In the first phase of the project, however, doctors will not make treatment decisions based on genetic test results. In developing its model for genetic testing, Cancer Research UK "will not conduct research on drugs and participation in the program will have no effect on what treatment the patients receive," said James Peach, director of the Stratified Medicine Program. "Clinicians will receive the results of the genetic tests and may use this information to inform their patients about potential clinical trials they could be involved in."

Investigators will aim to release the data gathered from the first phase of the Stratified Medicine Program "as quickly as we can into the public domain," Tuff told PGx Reporter. "Once we get the data validated, it has to go out to the public within six months."

In the second phase, Cancer Research UK hopes to use the lessons learned from the first phase to implement a national system for providing genetic testing in the country. "Ultimately this will lead to a national standardized, high-quality and cost-effective genetic testing service and a research database that continues to grow and inform research," Cancer Research UK states on its website.

Cancer Research UK is conducting this project with input from the UK's NHS, the National Institute for Health and Clinical Excellence, and another governmental body called the Technology Strategy Board in anticipation that genomically targeted treatments will be a critical component of patient care in the UK in the coming years. "Although some hospitals in the UK already do some genetic testing, there is actually no national system for doing this that is standardized, quality assured, or cost-effective," Tuff said. "So, what we're trying to do is refine the service model behind genetic testing and demonstrate how this can be done on a national scale."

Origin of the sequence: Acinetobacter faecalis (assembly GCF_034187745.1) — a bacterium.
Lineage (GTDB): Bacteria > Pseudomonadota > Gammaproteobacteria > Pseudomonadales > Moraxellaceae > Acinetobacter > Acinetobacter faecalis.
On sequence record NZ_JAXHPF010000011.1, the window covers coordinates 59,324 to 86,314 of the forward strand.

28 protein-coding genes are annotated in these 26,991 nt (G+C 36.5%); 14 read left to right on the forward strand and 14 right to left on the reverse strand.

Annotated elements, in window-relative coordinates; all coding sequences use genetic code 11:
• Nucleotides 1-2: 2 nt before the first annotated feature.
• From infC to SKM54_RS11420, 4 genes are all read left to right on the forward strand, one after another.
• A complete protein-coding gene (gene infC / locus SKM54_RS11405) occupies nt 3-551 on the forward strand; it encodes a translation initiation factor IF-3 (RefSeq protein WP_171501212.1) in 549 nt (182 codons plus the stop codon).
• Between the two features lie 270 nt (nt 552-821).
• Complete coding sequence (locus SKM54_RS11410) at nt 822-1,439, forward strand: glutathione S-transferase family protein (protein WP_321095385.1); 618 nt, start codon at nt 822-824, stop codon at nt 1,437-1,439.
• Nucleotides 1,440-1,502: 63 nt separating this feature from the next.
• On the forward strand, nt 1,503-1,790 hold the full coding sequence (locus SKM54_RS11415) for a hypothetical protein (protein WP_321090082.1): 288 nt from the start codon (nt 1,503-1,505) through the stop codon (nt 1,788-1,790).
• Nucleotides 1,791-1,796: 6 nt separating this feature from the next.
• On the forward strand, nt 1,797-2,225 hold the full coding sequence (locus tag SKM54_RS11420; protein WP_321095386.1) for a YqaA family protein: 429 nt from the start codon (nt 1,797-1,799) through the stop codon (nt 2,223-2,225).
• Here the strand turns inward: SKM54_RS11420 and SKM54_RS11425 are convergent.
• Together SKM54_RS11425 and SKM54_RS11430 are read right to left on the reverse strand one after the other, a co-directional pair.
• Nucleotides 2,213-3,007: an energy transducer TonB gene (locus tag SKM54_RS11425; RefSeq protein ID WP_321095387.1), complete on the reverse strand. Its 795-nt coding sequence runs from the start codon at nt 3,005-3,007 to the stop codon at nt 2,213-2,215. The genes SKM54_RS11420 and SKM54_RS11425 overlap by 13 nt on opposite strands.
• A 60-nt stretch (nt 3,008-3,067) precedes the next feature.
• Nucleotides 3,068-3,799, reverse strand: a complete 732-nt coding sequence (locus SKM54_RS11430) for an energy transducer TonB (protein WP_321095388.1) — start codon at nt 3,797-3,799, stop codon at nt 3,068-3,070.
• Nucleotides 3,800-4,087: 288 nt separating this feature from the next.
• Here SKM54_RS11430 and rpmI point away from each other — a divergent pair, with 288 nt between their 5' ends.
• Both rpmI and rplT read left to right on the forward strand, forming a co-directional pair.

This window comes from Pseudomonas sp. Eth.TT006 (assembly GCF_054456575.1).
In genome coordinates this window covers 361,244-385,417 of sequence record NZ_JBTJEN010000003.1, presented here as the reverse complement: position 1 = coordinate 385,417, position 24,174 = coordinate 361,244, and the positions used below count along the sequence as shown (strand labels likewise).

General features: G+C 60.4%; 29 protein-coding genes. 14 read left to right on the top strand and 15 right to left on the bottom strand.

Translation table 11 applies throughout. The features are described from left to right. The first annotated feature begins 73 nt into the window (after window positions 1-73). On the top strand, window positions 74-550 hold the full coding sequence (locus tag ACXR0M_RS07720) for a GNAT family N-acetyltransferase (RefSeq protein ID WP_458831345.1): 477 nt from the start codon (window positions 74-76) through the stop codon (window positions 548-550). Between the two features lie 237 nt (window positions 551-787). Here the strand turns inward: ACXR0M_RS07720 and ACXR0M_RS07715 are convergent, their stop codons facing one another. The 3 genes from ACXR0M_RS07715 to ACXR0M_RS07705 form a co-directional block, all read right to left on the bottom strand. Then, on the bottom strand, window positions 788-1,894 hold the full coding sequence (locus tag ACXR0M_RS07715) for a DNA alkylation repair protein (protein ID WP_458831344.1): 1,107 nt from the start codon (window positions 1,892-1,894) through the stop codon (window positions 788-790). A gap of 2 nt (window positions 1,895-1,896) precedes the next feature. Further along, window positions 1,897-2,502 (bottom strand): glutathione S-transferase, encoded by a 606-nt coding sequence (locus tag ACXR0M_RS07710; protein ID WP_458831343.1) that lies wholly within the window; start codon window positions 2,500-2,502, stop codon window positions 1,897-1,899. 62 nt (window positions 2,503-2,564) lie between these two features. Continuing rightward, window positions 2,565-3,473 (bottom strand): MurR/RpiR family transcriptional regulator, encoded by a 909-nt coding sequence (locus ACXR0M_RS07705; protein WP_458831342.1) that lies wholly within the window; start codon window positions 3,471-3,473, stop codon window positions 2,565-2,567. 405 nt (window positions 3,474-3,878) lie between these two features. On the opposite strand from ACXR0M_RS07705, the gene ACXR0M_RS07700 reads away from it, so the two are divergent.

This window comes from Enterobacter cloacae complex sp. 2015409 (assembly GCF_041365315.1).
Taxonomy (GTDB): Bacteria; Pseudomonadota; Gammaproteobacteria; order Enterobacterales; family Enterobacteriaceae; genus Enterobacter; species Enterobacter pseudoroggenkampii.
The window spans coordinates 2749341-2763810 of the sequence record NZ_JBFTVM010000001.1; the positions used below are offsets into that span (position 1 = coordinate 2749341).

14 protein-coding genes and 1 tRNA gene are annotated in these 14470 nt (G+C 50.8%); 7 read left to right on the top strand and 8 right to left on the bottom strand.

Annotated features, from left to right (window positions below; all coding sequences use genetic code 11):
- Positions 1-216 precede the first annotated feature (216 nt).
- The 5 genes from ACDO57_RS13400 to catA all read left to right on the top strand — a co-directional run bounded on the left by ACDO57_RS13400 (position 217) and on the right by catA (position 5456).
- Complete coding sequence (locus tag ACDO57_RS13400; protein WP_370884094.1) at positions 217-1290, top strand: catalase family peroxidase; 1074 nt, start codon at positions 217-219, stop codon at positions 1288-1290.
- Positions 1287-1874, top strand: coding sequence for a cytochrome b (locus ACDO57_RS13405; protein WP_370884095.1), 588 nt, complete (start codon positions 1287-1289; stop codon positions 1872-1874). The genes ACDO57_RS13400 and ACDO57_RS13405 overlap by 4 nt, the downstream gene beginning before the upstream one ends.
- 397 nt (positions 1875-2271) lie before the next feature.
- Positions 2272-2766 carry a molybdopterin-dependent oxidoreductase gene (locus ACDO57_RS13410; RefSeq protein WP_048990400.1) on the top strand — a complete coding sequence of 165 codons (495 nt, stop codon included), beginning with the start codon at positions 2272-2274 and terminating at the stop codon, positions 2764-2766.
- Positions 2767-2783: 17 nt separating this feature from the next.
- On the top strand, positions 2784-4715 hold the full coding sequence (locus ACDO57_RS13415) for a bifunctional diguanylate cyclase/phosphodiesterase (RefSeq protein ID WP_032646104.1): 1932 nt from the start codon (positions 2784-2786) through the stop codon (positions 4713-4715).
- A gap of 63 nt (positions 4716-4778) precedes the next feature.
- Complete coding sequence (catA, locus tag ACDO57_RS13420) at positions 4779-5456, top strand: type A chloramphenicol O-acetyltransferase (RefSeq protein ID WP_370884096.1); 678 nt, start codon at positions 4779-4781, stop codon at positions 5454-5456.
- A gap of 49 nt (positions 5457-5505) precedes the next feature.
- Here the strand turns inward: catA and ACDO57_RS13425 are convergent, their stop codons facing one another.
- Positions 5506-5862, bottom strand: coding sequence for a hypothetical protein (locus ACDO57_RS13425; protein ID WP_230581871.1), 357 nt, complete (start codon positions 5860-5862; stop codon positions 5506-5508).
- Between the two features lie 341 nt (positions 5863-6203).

Cancer Research UK's efforts regarding genetic testing come as the UK government is developing new procedures for evaluating the clinical value of molecular diagnostics that would enable personalized treatments. For example, NICE's recently formed Diagnostics Advisory Committee recently announced it was seeking specialists to inform its clinical and cost-effectiveness review of the Randox Breast Cancer Array, a test that analyzes 23 genes to classify tumors into molecular subtypes, which can help doctors make treatment decisions.

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"The assessment of Randox BCA may be expanded during the scoping phase to include other multi-gene expression tests for the subtyping of breast cancer," NICE said in a statement. NICE evaluates the clinical and cost effectiveness of treatments and makes recommendations to NHS about which medical interventions it should pay for and make available within the UK.